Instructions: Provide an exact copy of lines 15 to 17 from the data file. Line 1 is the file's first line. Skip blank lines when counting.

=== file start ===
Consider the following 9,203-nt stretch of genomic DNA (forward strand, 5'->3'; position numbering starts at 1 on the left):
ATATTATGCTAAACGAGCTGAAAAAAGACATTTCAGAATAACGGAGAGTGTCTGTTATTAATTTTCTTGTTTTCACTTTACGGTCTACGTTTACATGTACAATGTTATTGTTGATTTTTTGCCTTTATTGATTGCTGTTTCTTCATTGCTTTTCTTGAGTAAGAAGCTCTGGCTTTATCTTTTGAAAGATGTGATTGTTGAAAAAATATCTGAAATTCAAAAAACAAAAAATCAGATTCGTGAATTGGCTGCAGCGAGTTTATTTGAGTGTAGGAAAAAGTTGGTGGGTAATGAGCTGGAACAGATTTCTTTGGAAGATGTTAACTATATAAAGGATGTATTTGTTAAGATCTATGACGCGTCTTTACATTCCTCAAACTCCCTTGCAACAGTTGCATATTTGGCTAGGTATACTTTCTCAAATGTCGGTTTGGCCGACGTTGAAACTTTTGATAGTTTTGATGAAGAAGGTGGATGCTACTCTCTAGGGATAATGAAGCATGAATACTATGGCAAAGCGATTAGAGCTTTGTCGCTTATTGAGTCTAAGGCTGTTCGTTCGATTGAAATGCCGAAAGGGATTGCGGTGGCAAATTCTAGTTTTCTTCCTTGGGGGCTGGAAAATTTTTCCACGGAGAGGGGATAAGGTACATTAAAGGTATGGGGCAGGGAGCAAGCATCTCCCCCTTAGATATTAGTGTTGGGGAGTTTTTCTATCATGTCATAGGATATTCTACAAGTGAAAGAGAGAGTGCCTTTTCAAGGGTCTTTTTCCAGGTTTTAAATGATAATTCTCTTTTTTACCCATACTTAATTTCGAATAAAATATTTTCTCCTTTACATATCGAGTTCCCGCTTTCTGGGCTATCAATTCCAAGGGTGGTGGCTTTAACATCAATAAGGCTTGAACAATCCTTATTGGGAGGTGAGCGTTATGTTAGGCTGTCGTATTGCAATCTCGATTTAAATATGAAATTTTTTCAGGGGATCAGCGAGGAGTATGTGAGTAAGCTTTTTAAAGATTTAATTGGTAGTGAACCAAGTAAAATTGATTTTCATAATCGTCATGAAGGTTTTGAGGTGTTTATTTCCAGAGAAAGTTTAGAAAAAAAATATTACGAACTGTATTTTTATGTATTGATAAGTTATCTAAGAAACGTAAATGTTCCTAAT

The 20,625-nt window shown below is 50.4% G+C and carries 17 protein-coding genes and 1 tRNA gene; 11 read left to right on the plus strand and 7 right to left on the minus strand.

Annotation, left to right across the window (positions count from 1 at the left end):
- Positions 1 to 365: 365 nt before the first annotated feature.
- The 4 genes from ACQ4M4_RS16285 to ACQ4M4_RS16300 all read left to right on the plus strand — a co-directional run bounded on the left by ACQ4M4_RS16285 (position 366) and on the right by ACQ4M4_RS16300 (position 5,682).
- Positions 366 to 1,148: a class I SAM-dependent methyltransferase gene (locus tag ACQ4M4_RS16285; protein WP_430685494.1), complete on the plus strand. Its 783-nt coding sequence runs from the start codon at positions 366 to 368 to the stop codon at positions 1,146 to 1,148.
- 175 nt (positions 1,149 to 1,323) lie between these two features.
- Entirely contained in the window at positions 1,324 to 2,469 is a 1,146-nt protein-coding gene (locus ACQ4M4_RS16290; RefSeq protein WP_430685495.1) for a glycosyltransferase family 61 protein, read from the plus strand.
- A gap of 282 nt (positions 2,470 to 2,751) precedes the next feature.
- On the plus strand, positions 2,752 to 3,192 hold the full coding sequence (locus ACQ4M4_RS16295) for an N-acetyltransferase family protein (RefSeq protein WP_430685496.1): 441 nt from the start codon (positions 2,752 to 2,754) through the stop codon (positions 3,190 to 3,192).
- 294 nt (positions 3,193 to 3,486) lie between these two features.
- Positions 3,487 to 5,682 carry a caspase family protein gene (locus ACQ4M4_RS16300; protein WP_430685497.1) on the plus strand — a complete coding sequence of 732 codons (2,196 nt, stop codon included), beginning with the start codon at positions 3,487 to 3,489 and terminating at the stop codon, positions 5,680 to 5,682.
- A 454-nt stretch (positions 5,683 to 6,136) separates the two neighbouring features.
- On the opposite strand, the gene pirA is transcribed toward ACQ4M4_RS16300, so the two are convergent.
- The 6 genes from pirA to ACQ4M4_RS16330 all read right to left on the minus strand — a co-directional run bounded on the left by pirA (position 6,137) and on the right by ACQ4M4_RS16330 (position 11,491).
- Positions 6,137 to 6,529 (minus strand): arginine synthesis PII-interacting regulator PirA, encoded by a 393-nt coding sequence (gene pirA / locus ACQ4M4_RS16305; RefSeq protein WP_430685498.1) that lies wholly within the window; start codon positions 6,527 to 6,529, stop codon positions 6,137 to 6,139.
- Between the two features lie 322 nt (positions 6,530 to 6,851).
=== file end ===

- On the opposite strand, the gene pirA is transcribed toward ACQ4M4_RS16300, so the two are convergent.
- The 6 genes from pirA to ACQ4M4_RS16330 all read right to left on the minus strand — a co-directional run bounded on the left by pirA (position 6,137) and on the right by ACQ4M4_RS16330 (position 11,491).
- Positions 6,137 to 6,529 (minus strand): arginine synthesis PII-interacting regulator PirA, encoded by a 393-nt coding sequence (gene pirA / locus ACQ4M4_RS16305; RefSeq protein WP_430685498.1) that lies wholly within the window; start codon positions 6,527 to 6,529, stop codon positions 6,137 to 6,139.